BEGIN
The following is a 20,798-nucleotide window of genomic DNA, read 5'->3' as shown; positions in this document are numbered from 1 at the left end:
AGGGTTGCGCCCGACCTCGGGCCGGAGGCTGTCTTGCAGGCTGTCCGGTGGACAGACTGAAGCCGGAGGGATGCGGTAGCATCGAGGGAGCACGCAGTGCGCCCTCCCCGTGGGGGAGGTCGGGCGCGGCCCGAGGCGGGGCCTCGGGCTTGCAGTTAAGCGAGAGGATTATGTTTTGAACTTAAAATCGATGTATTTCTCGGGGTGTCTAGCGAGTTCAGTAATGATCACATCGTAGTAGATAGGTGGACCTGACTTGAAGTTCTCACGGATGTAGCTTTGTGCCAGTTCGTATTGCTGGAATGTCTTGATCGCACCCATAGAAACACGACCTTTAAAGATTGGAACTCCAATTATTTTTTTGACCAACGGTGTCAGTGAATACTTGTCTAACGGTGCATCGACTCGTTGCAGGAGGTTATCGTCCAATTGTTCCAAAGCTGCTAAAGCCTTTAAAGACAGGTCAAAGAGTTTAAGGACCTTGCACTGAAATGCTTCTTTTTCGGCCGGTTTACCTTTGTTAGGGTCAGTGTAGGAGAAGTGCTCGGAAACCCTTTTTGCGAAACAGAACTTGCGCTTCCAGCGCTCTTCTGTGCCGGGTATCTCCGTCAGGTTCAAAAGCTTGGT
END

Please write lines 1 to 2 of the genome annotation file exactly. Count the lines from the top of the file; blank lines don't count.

The following is a 20,798-nucleotide window of genomic DNA, read 5'->3' as shown; positions in this document are numbered from 1 at the left end:
AGGGTTGCGCCCGACCTCGGGCCGGAGGCTGTCTTGCAGGCTGTCCGGTGGACAGACTGAAGCCGGAGGGATGCGGTAGCATCGAGGGAGCACGCAGTGCGCCCTCCCCGTGGGGGAGGTCGGGCGCGGCCCGAGGCGGGGCCTCGGGCTTGCAGTTAAGCGAGAGGATTATGTTTTGAACTTAAAATCGATGTATTTCTCGGGGTGTCTAGCGAGTTCAGTAATGATCACATCGTAGTAGATAGGTGGACCTGACTTGAAGTTCTCACGGATGTAGCTTTGTGCCAGTTCGTATTGCTGGAATGTCTTGATCGCACCCATAGAAACACGACCTTTAAAGATTGGAACTCCAATTATTTTTTTGACCAACGGTGTCAGTGAATACTTGTCTAACGGTGCATCGACTCGTTGCAGGAGGTTATCGTCCAATTGTTCCAAAGCTGCTAAAGCCTTTAAAGACAGGTCAAAGAGTTTAAGGACCTTGCACTGAAATGCTTCTTTTTCGGCCGGTTTACCTTTGTTAGGGTCAGTGTAGGAGAAGTGCTCGGAAACCCTTTTTGCGAAACAGAACTTGCGCTTCCAGCGCTCTTCTGTGCCGGGTATCTCCGTCAGGTTCAAAAGCTTGGT